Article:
Last Sunday was potentially the best day ever on record.
I mean, if we ignore the fact that he told me to ‘go away’ when he first saw me. After that he was all hugs and kisses.
On the way to the swimming pool we played a real fun game: I pretend to put my hand in a holly bush and hurt myself and he grabs my hand and kisses it better. He thinks it is hilarious when I hurt myself. I try not to be offended. And then we bowled into the swimming pool and pranced around and played chase and I pretended to be a shark and Sonny kept dunking my head under the water which was fun and also kind of dangerous because he had no concept of how long I could hold me breath for. I nearly drowned.
But it was worth it for the LOLs. We had all the LOLs.
When we were getting changed in the cubicles I could hear someone telling off a child for being silly, and they said, “Stop being so childish!” Meanwhile, in a changing room a few doors down, myself and Sonny were, instead of getting changed, emptied out a whole bottle of talcum powder with great force onto our heads and bodies. It got me thinking, why are we so quick to tell a child to stop being a child, yet we rarely tell another adult to stop being so adulty? As a society we respect adulthood far more than childhood.
What I have grown to realise, is that adults are just children in disguise.
I feel conned by adulthood. Genuinely I feel like it is a hoax. When I was younger I used to think, “wow I can’t wait to be an adult! Look at them all, knowing about everything and being so wise and clever!” And then you grow up and suddenly you are expected to be an adult. And you wish you were a kid again, putting mud in your hair or pretending to be a dog, instead of trying to get your head around interest rates and how best to remove a wine stain from the carpet.
So when did we all stop playing? And why? It is so fun. And so important, and the most efficient way to learn. And generally makes all involved very happy.
Sonny taught me that. He is really quite a good teacher, though I doubt he knows it.
Have I ever mentioned that Sonny has a twin?
Danny is on the left, and he also has autism. Yep. When they hold hands it’s like my brain can’t handle the cuteness level and I need to look away because otherwise my head will explode.
Their Dad and I took them both swimming on Sunday.
Sonny spent most of the time underwater, but they both absolutely loved playing with their Dad (he is much better at throwing them in the water. I need to get to the gym!)
It is so lovely to see how happy they are when they are with their Dad in the pool, and it is so lovely to see parents who are so involved and accepting of their children.
Sonny and Danny’s parents always seem positive and happy and loving with their sons. Having two obviously means there can be a lot of challenging behaviour at home, but they take it in their stride. I haven’t once heard them complain about Sonny or Danny’s autism, and how it effects their lives. I know it must be difficult for them, but their love for their sons means they don’t dwell on the hard times, they just focus on the positives. They love them both unconditionally for who they are and try to understand and help as much as they can, without trying to ‘fix’ them or change them.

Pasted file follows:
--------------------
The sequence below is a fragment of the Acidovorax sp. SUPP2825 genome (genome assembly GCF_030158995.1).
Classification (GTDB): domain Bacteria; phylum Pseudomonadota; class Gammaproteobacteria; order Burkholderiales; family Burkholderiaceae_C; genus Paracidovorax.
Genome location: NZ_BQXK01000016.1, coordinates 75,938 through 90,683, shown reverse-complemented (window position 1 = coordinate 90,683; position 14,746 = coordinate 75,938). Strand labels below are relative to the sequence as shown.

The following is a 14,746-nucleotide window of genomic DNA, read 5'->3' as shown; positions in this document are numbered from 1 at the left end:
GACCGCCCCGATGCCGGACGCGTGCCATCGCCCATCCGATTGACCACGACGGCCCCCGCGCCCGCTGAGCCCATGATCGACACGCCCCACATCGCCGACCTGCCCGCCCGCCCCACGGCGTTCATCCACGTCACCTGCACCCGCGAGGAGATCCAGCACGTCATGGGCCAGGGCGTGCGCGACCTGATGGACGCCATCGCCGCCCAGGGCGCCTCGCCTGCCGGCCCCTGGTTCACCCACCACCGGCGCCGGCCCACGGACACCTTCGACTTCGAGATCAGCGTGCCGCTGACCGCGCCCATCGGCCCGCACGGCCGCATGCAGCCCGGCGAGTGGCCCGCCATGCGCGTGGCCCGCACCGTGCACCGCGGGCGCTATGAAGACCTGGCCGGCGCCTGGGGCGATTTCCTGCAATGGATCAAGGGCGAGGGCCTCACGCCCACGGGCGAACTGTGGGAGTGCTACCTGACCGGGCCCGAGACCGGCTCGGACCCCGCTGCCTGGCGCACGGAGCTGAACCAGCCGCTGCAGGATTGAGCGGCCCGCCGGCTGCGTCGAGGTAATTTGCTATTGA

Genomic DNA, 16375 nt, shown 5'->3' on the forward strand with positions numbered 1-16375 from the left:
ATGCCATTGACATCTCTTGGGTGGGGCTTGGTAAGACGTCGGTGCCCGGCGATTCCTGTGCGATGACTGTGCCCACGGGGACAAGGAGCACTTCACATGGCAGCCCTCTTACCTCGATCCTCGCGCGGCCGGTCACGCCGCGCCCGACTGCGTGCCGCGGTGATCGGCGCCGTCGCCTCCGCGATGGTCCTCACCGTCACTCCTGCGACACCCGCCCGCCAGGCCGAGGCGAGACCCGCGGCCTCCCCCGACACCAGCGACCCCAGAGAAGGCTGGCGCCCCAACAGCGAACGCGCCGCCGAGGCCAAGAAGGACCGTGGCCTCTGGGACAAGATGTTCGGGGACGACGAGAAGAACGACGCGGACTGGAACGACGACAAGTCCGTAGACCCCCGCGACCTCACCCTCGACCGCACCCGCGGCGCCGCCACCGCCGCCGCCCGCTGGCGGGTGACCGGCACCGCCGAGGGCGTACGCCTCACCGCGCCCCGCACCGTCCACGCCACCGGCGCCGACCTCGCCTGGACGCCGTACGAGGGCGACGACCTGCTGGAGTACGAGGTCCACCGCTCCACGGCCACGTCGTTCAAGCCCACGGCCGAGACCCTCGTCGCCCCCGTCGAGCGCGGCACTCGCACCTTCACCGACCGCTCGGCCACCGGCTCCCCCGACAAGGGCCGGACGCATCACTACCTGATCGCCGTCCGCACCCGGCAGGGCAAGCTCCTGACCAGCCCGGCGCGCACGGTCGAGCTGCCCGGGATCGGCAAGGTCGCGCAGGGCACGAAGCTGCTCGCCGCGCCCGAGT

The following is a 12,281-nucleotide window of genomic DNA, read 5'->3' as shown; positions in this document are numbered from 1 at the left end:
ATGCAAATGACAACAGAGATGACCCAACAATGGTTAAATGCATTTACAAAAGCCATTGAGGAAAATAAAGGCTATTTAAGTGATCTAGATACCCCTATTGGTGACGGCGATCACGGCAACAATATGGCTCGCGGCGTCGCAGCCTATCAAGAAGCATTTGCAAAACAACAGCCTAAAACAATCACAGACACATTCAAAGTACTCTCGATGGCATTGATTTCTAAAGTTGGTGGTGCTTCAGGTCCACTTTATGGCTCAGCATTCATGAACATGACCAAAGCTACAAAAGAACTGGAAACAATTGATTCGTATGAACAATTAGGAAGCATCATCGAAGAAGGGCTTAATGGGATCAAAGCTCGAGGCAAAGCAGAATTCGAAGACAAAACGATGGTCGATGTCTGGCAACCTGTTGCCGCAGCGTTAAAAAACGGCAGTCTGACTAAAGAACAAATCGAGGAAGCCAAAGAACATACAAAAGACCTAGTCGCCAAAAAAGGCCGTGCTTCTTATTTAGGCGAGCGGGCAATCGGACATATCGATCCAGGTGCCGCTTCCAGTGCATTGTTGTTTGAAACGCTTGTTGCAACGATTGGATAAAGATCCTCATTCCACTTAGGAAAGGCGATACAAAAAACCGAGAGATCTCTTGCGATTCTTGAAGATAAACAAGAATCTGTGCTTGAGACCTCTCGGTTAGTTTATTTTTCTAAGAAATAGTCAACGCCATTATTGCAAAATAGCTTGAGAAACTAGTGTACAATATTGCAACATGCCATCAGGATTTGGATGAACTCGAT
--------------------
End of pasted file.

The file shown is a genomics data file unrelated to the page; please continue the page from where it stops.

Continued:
I look up to them both, and I admire their strength to be so accepting and loving, despite the struggles they face.
Basically they are both ace.
Sonny can’t tell me why he gets upset. He confuses me when he bursts into laughter for no apparent reason, or is adamant that we go left instead of right. I don’t know his favourite colour or what he dreams about. I don’t really know how much he understands. However I feel I know him better than a lot of people in my life who are very much able to talk to me. And I kind of think he knows me better than most too.
Sonny and I, we experience a lot together. We experience a lot of feelings together. He can experience the extremes of anger or fear when he is confused or anxious. Not only his- but my emotions too- when he does something dangerous or turns an inanimate object into a weapon when we are out I show him I am angry so he doesn’t do it again. But I hardly ever shout. I just say how I am feeling in a calm way, which works a lot better for Sonny. He usually says sorry and kisses my hand. (What a charmer.)
In the last month or so he has started to use his words to tell me how he feels (on Sunday he said ‘Sonny is sad’ when we had to queue for ages at the swimming pool, and, ‘Sonny is happy’ when we were eating Mcdonalds. He has also been saying, ‘calm’ when he starts to gets stressed and takes some deep breaths (click here to see) and that actually works to calm him down.
Anyway what I am trying to get at is that we have a lot of feelings to deal with.
It is emotional work for both of us. And in a few relationships I have in my life we can talk and talk and talk but without really saying or expressing that much to the other. Sonny and I use a lot less words but say and express masses. And we listen and respond to those feelings.
Everything we feel, we express.
Everything that is expressed, is heard.
That is how we know each other.